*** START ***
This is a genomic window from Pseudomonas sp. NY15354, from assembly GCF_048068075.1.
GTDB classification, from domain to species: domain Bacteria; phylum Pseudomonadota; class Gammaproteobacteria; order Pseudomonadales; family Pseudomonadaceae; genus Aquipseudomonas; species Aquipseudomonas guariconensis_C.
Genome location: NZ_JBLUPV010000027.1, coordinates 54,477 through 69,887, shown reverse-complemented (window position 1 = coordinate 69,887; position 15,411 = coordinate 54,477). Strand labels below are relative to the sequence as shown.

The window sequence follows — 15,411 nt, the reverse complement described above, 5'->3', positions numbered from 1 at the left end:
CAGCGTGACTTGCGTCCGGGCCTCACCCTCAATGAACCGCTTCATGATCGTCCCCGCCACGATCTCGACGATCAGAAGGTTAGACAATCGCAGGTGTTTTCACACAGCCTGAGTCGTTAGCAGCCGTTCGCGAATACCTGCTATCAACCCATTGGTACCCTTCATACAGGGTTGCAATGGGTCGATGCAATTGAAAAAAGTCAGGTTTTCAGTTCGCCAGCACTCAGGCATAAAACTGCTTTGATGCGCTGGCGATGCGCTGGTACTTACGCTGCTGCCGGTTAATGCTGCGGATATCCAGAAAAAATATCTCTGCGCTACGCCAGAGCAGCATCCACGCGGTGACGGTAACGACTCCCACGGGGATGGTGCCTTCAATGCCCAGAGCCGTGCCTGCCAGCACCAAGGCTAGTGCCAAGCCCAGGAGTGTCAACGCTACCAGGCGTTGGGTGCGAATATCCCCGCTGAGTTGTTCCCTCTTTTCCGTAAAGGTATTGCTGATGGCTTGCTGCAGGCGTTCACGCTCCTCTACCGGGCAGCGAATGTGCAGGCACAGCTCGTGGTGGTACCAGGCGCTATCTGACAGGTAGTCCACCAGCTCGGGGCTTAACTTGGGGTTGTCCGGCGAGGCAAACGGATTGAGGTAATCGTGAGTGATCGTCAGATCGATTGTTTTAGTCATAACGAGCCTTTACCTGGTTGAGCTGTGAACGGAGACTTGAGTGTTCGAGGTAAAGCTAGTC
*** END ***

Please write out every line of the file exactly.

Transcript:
This is a genomic window from Pseudomonas sp. NY15354, from assembly GCF_048068075.1.
GTDB classification, from domain to species: domain Bacteria; phylum Pseudomonadota; class Gammaproteobacteria; order Pseudomonadales; family Pseudomonadaceae; genus Aquipseudomonas; species Aquipseudomonas guariconensis_C.
Genome location: NZ_JBLUPV010000027.1, coordinates 54,477 through 69,887, shown reverse-complemented (window position 1 = coordinate 69,887; position 15,411 = coordinate 54,477). Strand labels below are relative to the sequence as shown.

The window sequence follows — 15,411 nt, the reverse complement described above, 5'->3', positions numbered from 1 at the left end:
CAGCGTGACTTGCGTCCGGGCCTCACCCTCAATGAACCGCTTCATGATCGTCCCCGCCACGATCTCGACGATCAGAAGGTTAGACAATCGCAGGTGTTTTCACACAGCCTGAGTCGTTAGCAGCCGTTCGCGAATACCTGCTATCAACCCATTGGTACCCTTCATACAGGGTTGCAATGGGTCGATGCAATTGAAAAAAGTCAGGTTTTCAGTTCGCCAGCACTCAGGCATAAAACTGCTTTGATGCGCTGGCGATGCGCTGGTACTTACGCTGCTGCCGGTTAATGCTGCGGATATCCAGAAAAAATATCTCTGCGCTACGCCAGAGCAGCATCCACGCGGTGACGGTAACGACTCCCACGGGGATGGTGCCTTCAATGCCCAGAGCCGTGCCTGCCAGCACCAAGGCTAGTGCCAAGCCCAGGAGTGTCAACGCTACCAGGCGTTGGGTGCGAATATCCCCGCTGAGTTGTTCCCTCTTTTCCGTAAAGGTATTGCTGATGGCTTGCTGCAGGCGTTCACGCTCCTCTACCGGGCAGCGAATGTGCAGGCACAGCTCGTGGTGGTACCAGGCGCTATCTGACAGGTAGTCCACCAGCTCGGGGCTTAACTTGGGGTTGTCCGGCGAGGCAAACGGATTGAGGTAATCGTGAGTGATCGTCAGATCGATTGTTTTAGTCATAACGAGCCTTTACCTGGTTGAGCTGTGAACGGAGACTTGAGTGTTCGAGGTAAAGCTAGTC